What is the vestibular system?

The vestibular system sits within your ear. There are several ways in which this can become dysfunctional and cause dizziness and balance problems however this can often be helped with specialist physiotherapy which we provide at West Kirby Physiotherapy.


What can go wrong?

Benign Paroxysmal Positional Vertigo (BPPV) is characterised typically by intermittent vertigo triggered by particular movements. It usually lasts for a few seconds or up to a minute at a time and gives the illusion that you are still moving, or that the world is moving around you.

Vestibular neuritis or labyrinthitis is caused by a virus which creates inflammation in either the vestibular nerve (neuritis) or the whole inner ear (labyrinthitis). This causes sudden and debilitating vertigo and may also be associated with sickness and flu like symptoms. The sufferer may be bed-bound for several days but will normally make a good recovery over 4-6 weeks.

Meniere’s is caused by pressure changes in the fluid within the inner ear. Sudden attacks of vertigo are usually accompanied by some loss of hearing. Attacks can last for hours and are unpredictable. This is a progressive disease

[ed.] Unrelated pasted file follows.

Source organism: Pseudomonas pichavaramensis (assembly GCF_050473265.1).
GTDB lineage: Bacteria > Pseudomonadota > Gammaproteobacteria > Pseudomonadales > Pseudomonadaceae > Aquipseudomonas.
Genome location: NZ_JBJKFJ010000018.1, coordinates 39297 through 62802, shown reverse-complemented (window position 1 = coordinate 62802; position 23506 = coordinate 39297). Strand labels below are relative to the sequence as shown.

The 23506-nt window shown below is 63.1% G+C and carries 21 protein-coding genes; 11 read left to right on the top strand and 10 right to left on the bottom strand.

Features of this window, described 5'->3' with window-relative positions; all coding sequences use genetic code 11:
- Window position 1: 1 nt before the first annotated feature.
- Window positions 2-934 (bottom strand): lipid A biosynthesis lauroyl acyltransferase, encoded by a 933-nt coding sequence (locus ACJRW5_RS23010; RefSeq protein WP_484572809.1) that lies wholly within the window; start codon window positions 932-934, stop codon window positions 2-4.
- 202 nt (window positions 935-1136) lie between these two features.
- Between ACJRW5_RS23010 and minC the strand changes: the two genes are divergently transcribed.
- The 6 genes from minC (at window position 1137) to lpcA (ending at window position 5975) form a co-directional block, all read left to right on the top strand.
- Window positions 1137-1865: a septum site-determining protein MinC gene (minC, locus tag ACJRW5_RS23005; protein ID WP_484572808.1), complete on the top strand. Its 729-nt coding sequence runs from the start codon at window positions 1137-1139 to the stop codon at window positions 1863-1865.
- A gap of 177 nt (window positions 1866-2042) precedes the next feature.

Migraine Associated Vertigo (MAV). Often associated with headache, light and sound sensitivity and other migraine symptoms. Confusingly, it is possible to have migrainous vertigo without a headache, so this can make diagnosis difficult.


How can we help?

At West Kirby Physiotherapy, our expert physiotherapist, Tanya Huskinson will complete a thorough and detailed assessment to understand how your problem is affecting you as well as screening for any signs that the problem may be related to the nervous, or circulatory systems, rather than the inner ear.

In this case, we would recommend and help facilitate further investigation through your GP before commencing any physiotherapy.

If it is clear that the problem is vestibular, we will explain and discuss with you the various interventions that may be helpful.

Depending on the results of your assessment, these may include manual therapy for your neck, specific manoeuvres aimed at improving vertigo, eye and head exercises, balance exercises and advice on how best to manage your symptoms.


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